Cape Canaveral, Fla. Some scientific experiments that survived the breakup of space shuttle Columbia appear to have some useful data, including one that could lead to anticancer drugs, scientists said Tuesday.
Five of nine experiments from a 6 1/2-inch wide, 11-inch long aluminum hardware device that was found three months ago in the shuttle debris appear to be able to yield data, according to scientists who jus this week began opening containers holding shuttle experiments at the Kennedy Space Center.
Scientifically, the most promising experiment of the nine was one developed by NASA investigator Dennis Morrison. The experiment manufactured capsules containing anticancer drugs that can be delivered directly to a tumor instead of the whole body.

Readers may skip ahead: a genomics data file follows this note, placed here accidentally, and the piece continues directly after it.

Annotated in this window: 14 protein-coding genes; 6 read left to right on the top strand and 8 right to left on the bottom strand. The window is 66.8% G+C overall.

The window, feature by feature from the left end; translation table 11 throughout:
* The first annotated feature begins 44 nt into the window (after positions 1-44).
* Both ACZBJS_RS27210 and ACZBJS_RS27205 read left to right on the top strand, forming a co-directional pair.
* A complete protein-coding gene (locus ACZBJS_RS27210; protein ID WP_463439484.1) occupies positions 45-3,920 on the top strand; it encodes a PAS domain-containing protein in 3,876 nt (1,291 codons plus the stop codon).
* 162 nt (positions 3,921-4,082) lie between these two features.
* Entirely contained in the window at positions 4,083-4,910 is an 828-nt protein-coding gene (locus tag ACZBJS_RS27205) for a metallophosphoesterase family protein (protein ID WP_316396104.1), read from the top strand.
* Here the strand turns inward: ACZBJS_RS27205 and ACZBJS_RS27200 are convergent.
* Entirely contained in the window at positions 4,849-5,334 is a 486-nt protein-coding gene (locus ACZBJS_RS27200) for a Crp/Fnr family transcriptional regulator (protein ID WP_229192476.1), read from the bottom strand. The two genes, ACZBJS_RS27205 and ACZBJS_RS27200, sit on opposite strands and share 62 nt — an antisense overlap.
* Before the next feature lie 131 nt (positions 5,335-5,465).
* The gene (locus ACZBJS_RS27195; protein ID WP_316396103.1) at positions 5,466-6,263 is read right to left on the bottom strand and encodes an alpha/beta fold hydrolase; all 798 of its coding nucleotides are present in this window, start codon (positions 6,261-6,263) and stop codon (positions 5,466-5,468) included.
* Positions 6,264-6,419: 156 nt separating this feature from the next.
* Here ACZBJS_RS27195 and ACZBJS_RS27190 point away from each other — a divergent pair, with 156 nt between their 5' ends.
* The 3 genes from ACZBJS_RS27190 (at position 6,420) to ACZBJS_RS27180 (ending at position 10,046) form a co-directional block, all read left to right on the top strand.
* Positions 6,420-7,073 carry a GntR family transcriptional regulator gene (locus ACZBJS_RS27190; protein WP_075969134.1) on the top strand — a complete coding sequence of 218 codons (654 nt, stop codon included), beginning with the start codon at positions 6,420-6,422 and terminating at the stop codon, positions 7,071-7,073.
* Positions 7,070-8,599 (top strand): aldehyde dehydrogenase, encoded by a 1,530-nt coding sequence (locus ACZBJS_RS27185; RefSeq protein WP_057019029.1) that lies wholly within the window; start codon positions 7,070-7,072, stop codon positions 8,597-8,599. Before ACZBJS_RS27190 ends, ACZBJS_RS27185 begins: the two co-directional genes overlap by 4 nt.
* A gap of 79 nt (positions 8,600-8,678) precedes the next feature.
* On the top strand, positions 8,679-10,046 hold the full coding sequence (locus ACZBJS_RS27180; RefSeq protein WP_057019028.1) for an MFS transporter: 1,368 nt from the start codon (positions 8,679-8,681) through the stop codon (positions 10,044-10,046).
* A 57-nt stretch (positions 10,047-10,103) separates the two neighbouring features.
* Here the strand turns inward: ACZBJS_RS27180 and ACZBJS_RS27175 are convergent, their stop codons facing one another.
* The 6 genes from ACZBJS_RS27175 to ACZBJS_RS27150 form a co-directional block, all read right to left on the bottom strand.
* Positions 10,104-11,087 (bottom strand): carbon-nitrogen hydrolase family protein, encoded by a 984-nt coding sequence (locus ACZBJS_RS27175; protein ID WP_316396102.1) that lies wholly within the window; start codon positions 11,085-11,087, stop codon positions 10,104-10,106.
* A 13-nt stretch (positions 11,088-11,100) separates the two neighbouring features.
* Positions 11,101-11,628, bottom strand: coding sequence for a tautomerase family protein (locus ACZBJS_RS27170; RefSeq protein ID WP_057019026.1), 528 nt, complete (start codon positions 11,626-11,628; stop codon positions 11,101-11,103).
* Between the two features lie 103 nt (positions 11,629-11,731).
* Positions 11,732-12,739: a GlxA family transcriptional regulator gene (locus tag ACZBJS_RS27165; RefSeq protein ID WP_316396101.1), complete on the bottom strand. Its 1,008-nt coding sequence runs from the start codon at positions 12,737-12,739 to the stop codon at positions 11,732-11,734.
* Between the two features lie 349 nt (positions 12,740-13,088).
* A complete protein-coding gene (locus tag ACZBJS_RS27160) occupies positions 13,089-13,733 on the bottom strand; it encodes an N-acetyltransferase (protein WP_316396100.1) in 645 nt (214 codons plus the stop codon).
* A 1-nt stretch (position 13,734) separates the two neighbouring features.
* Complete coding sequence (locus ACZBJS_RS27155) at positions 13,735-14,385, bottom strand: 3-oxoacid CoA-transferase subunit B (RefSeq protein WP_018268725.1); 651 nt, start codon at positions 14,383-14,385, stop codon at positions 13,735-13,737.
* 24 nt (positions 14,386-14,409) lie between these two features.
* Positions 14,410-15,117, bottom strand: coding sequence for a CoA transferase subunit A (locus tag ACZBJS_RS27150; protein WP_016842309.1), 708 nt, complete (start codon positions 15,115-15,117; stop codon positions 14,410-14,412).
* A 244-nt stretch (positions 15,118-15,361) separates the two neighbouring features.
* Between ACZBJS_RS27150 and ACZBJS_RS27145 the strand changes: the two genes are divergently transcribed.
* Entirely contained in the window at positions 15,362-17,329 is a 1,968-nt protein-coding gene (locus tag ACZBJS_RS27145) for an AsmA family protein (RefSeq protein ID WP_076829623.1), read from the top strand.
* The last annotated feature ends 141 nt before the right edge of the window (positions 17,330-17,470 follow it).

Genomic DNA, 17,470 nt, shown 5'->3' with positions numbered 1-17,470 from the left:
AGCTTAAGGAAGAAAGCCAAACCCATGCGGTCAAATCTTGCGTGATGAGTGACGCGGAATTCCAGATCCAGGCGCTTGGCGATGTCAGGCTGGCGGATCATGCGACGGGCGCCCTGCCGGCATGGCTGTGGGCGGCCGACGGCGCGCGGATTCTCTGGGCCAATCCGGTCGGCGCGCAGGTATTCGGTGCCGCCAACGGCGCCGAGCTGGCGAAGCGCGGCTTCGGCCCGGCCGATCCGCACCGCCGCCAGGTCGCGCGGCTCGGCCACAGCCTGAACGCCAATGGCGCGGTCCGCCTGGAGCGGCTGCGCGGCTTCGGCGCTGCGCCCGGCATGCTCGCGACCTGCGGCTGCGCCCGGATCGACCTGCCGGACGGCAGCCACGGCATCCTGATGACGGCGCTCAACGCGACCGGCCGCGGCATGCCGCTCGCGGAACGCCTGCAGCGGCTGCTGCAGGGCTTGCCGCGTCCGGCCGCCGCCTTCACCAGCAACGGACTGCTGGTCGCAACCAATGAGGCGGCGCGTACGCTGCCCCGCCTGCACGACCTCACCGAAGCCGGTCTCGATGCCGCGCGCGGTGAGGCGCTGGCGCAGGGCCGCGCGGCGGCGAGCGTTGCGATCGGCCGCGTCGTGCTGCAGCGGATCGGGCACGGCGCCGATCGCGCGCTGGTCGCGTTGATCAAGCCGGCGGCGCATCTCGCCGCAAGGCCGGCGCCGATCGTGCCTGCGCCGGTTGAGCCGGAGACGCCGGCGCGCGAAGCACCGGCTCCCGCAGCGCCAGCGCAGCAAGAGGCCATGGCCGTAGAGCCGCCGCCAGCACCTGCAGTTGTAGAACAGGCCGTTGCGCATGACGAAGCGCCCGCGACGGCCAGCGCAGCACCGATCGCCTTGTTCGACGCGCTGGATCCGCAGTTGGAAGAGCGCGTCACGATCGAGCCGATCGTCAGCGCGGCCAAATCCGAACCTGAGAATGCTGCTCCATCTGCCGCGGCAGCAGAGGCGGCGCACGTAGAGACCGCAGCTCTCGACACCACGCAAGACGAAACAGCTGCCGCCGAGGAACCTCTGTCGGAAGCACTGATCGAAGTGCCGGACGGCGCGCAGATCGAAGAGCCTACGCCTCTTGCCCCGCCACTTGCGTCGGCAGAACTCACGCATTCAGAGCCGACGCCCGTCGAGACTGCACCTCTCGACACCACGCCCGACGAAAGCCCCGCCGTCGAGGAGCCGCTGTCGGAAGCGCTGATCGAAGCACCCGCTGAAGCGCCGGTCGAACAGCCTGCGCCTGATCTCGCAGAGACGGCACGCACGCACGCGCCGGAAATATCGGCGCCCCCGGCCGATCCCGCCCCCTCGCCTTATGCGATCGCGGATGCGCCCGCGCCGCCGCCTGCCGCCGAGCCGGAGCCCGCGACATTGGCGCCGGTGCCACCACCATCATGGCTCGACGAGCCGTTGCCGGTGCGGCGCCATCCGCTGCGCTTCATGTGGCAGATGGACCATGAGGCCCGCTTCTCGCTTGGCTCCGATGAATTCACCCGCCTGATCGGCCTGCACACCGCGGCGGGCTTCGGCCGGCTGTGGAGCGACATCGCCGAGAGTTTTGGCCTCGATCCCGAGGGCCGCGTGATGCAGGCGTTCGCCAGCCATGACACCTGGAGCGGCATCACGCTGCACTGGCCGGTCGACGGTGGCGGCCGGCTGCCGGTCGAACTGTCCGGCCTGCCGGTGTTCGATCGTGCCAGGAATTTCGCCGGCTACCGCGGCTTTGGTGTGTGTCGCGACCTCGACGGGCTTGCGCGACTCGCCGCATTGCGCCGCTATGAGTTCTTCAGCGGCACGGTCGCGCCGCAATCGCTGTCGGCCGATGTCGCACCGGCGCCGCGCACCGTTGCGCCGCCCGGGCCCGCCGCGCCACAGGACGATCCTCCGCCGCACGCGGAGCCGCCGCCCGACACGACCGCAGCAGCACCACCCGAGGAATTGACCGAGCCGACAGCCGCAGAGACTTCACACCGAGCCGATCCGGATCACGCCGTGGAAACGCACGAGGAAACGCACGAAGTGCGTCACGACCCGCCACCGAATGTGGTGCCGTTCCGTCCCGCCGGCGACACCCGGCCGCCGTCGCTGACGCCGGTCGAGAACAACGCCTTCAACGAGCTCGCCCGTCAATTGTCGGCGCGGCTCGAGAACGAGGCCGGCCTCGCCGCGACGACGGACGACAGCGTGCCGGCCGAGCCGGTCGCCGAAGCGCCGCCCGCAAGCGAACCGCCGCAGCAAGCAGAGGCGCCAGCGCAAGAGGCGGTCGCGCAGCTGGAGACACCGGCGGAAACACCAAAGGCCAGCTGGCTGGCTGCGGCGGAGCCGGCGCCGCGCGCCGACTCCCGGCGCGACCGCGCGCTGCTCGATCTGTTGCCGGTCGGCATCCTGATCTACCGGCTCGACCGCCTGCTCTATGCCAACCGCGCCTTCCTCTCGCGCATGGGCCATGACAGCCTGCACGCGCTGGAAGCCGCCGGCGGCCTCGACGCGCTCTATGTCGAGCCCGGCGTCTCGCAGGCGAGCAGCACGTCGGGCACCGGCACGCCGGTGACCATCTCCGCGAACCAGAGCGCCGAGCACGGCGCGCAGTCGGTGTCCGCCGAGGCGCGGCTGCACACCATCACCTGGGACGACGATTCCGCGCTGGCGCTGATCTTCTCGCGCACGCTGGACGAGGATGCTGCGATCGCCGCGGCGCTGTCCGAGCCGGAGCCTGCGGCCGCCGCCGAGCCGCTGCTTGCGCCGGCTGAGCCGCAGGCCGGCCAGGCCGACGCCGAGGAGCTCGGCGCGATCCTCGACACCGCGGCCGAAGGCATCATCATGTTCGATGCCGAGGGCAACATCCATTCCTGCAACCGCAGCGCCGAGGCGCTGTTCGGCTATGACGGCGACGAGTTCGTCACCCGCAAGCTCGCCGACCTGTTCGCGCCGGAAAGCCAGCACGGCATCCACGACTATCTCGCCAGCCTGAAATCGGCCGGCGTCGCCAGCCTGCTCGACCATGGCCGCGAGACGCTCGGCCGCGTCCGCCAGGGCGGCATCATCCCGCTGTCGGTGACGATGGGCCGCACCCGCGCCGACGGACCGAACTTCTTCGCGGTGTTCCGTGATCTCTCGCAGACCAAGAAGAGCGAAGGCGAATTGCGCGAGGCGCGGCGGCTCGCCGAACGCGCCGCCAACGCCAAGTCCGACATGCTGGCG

Other experiments include a biofilm project conceived by a Palestinian biology student and an Israeli medical student. Another is a tin crystal experiment by a Florida middle school whose students held a spaghetti dinner and donated their pennies to raise the $5,000 needed to pay for their project's placement on the shuttle.
Columbia's seven crew members were killed when the shuttle fell apart as it was re-entering the atmosphere. The shuttle contained dozens of scientific experiments, many of them belonging to students.
Experiments that the scientists are hopeful will yield data include a study of a protein crystal that could be used for developing a drug to fight cancer, a prep school project that studied the effect of zero-gravity on bacteria and a slime mold experiment from Southwest Texas State University.